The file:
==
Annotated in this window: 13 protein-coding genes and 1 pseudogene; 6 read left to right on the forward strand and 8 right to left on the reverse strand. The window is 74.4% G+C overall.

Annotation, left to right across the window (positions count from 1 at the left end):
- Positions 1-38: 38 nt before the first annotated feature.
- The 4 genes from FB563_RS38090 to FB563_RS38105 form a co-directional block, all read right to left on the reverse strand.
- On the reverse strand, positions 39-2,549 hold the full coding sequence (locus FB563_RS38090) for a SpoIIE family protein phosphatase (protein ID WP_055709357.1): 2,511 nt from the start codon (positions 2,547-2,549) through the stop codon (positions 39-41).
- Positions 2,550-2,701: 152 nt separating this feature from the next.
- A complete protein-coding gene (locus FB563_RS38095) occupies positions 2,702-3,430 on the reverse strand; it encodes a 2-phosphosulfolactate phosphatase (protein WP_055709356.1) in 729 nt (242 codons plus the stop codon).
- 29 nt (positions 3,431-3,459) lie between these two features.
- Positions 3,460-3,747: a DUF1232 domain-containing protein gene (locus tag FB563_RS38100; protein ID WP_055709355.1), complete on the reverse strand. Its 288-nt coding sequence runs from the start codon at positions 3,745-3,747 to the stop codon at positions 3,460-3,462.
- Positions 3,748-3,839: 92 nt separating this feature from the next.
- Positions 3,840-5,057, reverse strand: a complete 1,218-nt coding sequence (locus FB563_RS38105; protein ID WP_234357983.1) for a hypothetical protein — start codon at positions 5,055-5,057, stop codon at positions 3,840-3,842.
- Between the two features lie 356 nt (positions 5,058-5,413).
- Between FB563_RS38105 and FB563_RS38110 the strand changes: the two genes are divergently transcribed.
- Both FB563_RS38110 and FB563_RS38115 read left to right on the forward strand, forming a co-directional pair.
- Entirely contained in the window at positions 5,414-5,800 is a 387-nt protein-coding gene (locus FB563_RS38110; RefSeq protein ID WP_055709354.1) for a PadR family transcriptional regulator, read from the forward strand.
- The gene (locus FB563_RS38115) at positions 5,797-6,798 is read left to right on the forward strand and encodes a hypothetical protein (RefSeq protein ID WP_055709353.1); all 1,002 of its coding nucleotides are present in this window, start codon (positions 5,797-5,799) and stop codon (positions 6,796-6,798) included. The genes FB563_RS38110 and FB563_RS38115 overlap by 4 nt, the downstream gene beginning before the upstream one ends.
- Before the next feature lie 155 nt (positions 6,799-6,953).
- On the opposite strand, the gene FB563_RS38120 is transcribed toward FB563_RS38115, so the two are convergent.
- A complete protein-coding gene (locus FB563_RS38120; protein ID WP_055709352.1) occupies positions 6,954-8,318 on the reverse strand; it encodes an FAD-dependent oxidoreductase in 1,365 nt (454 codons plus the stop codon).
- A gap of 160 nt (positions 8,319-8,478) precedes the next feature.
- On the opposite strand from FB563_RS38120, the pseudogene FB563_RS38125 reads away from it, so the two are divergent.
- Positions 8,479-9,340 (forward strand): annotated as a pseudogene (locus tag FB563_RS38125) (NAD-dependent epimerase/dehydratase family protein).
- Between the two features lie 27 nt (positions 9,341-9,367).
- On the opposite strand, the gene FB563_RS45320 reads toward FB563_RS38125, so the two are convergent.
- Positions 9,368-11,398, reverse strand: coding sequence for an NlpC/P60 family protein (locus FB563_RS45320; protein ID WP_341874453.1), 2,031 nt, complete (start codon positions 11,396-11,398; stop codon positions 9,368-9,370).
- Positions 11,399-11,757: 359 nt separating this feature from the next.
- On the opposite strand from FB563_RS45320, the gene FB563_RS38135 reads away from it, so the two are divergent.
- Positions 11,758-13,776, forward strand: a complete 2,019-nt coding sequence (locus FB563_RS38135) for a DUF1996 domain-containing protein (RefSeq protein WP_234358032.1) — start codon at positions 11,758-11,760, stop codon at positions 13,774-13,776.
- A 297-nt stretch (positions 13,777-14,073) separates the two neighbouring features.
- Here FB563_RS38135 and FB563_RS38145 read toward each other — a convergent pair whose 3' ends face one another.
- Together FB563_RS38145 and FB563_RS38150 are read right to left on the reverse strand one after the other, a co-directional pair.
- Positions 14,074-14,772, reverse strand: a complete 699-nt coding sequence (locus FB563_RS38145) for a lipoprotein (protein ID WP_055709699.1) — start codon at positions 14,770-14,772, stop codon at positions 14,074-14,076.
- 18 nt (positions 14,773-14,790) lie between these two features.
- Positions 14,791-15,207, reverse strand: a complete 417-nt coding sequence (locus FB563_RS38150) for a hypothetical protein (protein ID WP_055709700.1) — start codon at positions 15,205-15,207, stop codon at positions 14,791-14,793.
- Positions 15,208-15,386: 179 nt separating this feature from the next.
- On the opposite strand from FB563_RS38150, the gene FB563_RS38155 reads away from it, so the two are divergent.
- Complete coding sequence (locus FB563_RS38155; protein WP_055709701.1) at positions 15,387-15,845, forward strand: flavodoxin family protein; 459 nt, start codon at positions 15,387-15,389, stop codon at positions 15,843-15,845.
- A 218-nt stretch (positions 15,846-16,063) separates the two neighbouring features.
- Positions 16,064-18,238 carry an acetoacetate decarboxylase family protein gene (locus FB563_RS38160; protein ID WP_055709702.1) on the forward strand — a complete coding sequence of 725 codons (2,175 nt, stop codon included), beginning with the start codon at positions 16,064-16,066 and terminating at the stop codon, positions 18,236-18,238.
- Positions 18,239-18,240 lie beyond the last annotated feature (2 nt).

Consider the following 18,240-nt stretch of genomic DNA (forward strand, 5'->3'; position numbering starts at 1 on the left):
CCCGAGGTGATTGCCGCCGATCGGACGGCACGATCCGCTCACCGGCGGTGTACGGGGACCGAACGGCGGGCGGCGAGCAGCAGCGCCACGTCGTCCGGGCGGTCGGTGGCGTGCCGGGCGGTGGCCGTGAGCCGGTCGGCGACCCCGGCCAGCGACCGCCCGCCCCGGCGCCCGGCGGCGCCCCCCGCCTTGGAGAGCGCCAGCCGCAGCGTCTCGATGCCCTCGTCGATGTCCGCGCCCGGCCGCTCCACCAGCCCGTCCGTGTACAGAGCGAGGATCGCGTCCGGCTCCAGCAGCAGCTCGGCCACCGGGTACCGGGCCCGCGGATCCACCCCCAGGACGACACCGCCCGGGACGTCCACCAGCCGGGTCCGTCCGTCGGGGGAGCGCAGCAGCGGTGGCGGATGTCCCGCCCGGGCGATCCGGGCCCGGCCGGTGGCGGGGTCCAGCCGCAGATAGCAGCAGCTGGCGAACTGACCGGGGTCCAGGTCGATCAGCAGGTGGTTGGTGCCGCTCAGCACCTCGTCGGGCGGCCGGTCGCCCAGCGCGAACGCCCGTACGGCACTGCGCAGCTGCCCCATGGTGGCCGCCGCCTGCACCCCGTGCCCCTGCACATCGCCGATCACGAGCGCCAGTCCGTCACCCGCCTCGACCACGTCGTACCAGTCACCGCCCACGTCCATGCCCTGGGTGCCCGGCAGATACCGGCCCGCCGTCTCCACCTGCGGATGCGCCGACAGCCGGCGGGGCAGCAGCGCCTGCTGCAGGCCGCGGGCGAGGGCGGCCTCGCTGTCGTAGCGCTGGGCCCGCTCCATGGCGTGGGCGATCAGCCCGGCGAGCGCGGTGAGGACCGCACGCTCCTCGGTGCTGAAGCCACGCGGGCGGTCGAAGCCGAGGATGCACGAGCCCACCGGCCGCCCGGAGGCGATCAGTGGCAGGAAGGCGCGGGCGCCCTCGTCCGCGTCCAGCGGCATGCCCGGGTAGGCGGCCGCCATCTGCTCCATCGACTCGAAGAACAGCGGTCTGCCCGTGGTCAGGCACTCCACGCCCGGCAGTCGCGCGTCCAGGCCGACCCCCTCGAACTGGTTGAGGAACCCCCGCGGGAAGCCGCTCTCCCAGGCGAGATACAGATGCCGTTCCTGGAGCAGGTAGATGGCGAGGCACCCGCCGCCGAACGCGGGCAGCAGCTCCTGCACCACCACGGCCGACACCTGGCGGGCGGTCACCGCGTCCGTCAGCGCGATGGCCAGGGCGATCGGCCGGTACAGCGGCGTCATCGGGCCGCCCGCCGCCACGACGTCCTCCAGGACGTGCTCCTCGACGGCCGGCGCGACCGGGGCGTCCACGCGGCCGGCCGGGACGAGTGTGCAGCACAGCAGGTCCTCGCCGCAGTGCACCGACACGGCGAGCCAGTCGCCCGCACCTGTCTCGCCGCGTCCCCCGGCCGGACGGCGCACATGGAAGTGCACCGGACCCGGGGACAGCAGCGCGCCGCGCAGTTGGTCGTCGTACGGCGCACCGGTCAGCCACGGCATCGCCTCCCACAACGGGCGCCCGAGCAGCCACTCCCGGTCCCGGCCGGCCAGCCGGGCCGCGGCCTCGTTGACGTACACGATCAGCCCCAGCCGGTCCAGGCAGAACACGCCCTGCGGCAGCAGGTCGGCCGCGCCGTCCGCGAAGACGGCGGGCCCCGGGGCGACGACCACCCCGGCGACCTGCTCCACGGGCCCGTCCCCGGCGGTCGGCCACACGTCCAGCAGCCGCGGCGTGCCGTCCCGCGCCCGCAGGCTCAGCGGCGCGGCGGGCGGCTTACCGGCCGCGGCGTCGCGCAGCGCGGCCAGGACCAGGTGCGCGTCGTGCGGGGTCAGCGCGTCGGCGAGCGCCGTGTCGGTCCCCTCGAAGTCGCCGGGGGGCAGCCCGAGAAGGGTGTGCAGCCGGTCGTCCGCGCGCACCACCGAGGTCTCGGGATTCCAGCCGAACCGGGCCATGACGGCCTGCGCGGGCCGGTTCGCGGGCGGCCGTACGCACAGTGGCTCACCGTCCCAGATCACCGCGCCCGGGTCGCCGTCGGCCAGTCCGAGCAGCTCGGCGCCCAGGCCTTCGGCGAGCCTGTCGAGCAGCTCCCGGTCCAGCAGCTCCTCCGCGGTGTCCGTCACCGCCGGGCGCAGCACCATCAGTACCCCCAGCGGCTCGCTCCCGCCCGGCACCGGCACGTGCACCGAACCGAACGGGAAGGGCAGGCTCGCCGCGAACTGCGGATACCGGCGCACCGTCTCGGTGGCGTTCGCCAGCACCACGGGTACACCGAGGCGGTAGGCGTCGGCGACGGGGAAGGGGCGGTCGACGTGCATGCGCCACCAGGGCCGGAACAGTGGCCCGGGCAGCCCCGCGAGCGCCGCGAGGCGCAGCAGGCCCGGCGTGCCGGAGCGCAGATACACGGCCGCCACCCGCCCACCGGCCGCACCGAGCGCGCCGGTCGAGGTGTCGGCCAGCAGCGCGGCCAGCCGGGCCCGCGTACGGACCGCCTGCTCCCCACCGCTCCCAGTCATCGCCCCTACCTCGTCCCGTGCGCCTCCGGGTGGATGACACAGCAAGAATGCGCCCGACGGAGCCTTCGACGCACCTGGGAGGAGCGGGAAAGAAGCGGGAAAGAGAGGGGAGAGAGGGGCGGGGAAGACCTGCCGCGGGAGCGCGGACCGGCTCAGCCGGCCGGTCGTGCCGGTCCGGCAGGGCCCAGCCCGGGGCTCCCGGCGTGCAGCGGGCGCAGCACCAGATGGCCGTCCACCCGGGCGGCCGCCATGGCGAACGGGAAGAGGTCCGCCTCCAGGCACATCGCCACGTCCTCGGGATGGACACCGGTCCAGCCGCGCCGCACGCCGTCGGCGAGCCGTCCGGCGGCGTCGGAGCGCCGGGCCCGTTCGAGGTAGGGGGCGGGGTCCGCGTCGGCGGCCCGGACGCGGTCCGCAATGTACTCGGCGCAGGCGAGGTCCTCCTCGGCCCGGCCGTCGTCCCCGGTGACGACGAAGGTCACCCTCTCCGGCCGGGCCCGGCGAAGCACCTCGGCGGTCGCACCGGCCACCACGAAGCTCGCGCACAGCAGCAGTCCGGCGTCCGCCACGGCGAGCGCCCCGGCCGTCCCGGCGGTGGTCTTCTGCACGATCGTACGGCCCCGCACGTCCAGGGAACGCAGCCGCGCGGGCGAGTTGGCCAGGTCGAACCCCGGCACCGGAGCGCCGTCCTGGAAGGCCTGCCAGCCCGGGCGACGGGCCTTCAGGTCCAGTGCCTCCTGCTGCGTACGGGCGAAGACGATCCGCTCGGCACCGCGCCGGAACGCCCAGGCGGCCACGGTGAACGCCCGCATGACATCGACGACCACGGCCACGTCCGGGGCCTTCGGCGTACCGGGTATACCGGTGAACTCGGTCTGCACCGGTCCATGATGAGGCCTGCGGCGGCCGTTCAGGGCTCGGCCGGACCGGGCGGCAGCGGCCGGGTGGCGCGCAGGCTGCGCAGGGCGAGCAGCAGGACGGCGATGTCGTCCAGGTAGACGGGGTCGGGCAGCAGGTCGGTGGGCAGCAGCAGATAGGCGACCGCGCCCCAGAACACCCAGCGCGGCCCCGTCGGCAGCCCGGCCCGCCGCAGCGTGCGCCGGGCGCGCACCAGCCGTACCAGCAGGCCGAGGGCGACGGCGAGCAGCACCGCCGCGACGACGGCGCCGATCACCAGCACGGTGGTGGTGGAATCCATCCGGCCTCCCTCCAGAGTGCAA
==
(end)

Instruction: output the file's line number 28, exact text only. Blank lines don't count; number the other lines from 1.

- Positions 11,758-13,776, forward strand: a complete 2,019-nt coding sequence (locus FB563_RS38135) for a DUF1996 domain-containing protein (RefSeq protein WP_234358032.1) — start codon at positions 11,758-11,760, stop codon at positions 13,774-13,776.